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Permanent link (DOI): https://doi.org/10.7939/R3RK8K

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Magnetotelluric imaging beneath the Taiwan orogen: an arc-continent collision Open Access

Descriptions

Other title
Subject/Keyword
Magnetotellurics
Tectonics
Taiwan
Type of item
Thesis
Degree grantor
University of Alberta
Author or creator
Bertrand, Edward
Supervisor and department
Unsworth, Martyn (Physics)
Examining committee member and department
Wiltschko, David (Geology and Geophysics, Texas A&M)
Gu, Jeff (Physics)
Unsworth, Martyn (Physics)
Waldron, John (Earth and Atmospheric Sciences)
Currie, Claire (Physics)
Department
Department of Physics
Specialization

Date accepted
2010-02-10T17:56:39Z
Graduation date
2010-06
Degree
Doctor of Philosophy
Degree level
Doctoral
Abstract
Arc-continent collisions are a fundamental plate tectonic process that control continental growth, orogen development and the distribution of natural hazards and natural resources. This process actively occurs in Taiwan where the Luzon Volcanic Arc collides obliquely with the passive margin of the Eurasian Plate. An important characteristic of the arc-continent collision in Taiwan is that oblique convergence has produced an orogen that decreases in age from north to south. Investigation of the temporal evolution of the Taiwan orogen is therefore made possible through studies at different latitudes on the island. The first long-period magnetotelluric (MT) measurements in Taiwan were recorded at 82 locations on three profiles across south, central and north Taiwan during 2006-2007. These MT data were collected as a component of the TAIGER (Taiwan Integrated Geodynamics Research) project and are analyzed and interpreted in this thesis. The TAIGER project was initiated to: 1) collect multi-technique high resolution geophysical data required to unambiguously distinguish between end-member tectonic models proposed for central Taiwan, and 2) to investigate the orogen evolution by comparison of data collected at latitudes ranging from south to north Taiwan. In this thesis, the central Taiwan TAIGER MT data are shown to be inconsistent with orogen-scale thin-skinned tectonic models and instead support predictions of lithospheric-scale deformation (i.e. thick-skinned tectonics) beneath the Central Ranges. Similarity between resistivity models of central and southern Taiwan indicate that thick-skinned tectonics is occurring in both locations, and is therefore a persistent mode of deformation that operates as the orogen develops. The resistivity model for northern Taiwan is shown to be consistent with dewatering of the subducting Philippine slab, and with deformation described by the subducting indenter tectonic model. A global context for the Taiwan results is provided by comparison to the South Island of New Zealand that shares many similarities with the tectonic setting in Taiwan. MT resistivity models support lithospheric deformation beneath the Southern Alps, and the occurrence of fluid-based conductors in the Marlborough region caused by dewatering of the Pacific slab.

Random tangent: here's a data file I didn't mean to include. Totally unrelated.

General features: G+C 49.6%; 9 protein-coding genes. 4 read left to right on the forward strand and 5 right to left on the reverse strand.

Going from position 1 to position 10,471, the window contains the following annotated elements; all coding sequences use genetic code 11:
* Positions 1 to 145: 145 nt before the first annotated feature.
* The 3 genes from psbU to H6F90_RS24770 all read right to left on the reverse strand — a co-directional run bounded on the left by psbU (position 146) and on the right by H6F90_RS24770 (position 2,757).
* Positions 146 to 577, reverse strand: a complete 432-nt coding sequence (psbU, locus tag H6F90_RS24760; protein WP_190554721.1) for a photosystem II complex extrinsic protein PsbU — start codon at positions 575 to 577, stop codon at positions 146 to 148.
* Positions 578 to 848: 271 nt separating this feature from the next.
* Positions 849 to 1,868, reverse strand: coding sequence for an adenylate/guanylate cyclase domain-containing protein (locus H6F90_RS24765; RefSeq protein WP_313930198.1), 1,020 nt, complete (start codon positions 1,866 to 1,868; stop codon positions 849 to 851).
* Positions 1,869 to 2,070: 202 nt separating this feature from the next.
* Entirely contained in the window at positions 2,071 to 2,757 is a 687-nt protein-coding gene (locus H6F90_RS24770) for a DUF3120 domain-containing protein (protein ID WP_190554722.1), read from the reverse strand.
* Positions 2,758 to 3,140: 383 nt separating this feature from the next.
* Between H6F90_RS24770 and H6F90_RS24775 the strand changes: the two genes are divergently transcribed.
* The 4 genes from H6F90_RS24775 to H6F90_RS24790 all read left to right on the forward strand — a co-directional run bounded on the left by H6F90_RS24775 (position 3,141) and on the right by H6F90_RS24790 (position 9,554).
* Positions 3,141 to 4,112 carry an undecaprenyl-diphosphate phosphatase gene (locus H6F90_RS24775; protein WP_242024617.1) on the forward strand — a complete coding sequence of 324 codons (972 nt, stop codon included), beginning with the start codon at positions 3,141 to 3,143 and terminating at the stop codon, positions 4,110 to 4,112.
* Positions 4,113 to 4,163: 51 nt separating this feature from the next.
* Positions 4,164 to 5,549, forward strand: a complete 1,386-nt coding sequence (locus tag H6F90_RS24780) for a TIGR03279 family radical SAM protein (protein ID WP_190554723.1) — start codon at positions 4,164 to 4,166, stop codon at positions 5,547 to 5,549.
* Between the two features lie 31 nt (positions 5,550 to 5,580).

Language
English
DOI
doi:10.7939/R3RK8K
Rights
Permission is hereby granted to the University of Alberta Libraries to reproduce single copies of this thesis and to lend or sell such copies for private, scholarly or scientific research purposes only. Where the thesis is converted to, or otherwise made available in digital form, the University of Alberta will advise potential users of the thesis of these terms. The author reserves all other publication and other rights in association with the copyright in the thesis and, except as herein before provided, neither the thesis nor any substantial portion thereof may be printed or otherwise reproduced in any material form whatsoever without the author's prior written permission.
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